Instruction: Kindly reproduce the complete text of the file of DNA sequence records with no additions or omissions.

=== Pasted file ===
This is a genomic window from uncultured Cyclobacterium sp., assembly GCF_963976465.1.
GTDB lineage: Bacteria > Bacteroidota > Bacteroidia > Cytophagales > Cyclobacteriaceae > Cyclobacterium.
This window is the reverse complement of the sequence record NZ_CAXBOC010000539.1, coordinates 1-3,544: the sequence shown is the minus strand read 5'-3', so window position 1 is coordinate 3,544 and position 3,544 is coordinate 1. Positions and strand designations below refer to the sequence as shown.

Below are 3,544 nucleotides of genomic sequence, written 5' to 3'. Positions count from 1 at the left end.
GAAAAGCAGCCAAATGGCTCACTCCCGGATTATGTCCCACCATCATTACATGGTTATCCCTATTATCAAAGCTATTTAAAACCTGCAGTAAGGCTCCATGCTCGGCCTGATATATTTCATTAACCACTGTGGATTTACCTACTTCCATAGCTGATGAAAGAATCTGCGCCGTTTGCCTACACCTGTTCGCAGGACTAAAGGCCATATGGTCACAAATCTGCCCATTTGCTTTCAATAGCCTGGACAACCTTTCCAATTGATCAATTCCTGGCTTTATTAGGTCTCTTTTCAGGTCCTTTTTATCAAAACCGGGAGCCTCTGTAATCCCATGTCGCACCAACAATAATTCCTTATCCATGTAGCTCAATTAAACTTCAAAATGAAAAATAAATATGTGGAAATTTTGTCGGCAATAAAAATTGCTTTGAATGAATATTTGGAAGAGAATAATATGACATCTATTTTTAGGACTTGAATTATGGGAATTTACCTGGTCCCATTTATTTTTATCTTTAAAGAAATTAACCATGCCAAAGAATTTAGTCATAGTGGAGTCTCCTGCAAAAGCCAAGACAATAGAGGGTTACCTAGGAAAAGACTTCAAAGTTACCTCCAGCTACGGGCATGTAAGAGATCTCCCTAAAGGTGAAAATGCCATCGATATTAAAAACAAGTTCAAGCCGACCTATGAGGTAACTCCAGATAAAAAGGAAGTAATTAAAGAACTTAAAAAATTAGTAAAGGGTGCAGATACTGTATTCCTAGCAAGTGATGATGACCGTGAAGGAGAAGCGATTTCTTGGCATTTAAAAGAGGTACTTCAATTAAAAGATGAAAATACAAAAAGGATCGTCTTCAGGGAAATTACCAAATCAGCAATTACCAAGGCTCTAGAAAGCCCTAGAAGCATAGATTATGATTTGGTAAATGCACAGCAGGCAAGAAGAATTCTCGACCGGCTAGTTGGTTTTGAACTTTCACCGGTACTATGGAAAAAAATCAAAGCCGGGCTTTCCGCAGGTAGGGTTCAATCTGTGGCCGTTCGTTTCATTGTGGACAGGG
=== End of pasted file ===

This is a genomic window from uncultured Cyclobacterium sp., assembly GCF_963976465.1.
GTDB lineage: Bacteria > Bacteroidota > Bacteroidia > Cytophagales > Cyclobacteriaceae > Cyclobacterium.
This window is the reverse complement of the sequence record NZ_CAXBOC010000539.1, coordinates 1-3,544: the sequence shown is the minus strand read 5'-3', so window position 1 is coordinate 3,544 and position 3,544 is coordinate 1. Positions and strand designations below refer to the sequence as shown.

Below are 3,544 nucleotides of genomic sequence, written 5' to 3'. Positions count from 1 at the left end.
GAAAAGCAGCCAAATGGCTCACTCCCGGATTATGTCCCACCATCATTACATGGTTATCCCTATTATCAAAGCTATTTAAAACCTGCAGTAAGGCTCCATGCTCGGCCTGATATATTTCATTAACCACTGTGGATTTACCTACTTCCATAGCTGATGAAAGAATCTGCGCCGTTTGCCTACACCTGTTCGCAGGACTAAAGGCCATATGGTCACAAATCTGCCCATTTGCTTTCAATAGCCTGGACAACCTTTCCAATTGATCAATTCCTGGCTTTATTAGGTCTCTTTTCAGGTCCTTTTTATCAAAACCGGGAGCCTCTGTAATCCCATGTCGCACCAACAATAATTCCTTATCCATGTAGCTCAATTAAACTTCAAAATGAAAAATAAATATGTGGAAATTTTGTCGGCAATAAAAATTGCTTTGAATGAATATTTGGAAGAGAATAATATGACATCTATTTTTAGGACTTGAATTATGGGAATTTACCTGGTCCCATTTATTTTTATCTTTAAAGAAATTAACCATGCCAAAGAATTTAGTCATAGTGGAGTCTCCTGCAAAAGCCAAGACAATAGAGGGTTACCTAGGAAAAGACTTCAAAGTTACCTCCAGCTACGGGCATGTAAGAGATCTCCCTAAAGGTGAAAATGCCATCGATATTAAAAACAAGTTCAAGCCGACCTATGAGGTAACTCCAGATAAAAAGGAAGTAATTAAAGAACTTAAAAAATTAGTAAAGGGTGCAGATACTGTATTCCTAGCAAGTGATGATGACCGTGAAGGAGAAGCGATTTCTTGGCATTTAAAAGAGGTACTTCAATTAAAAGATGAAAATACAAAAAGGATCGTCTTCAGGGAAATTACCAAATCAGCAATTACCAAGGCTCTAGAAAGCCCTAGAAGCATAGATTATGATTTGGTAAATGCACAGCAGGCAAGAAGAATTCTCGACCGGCTAGTTGGTTTTGAACTTTCACCGGTACTATGGAAAAAAATCAAAGCCGGGCTTTCCGCAGGTAGGGTTCAATCTGTGGCCGTTCGTTTCATTGTGGACAGGG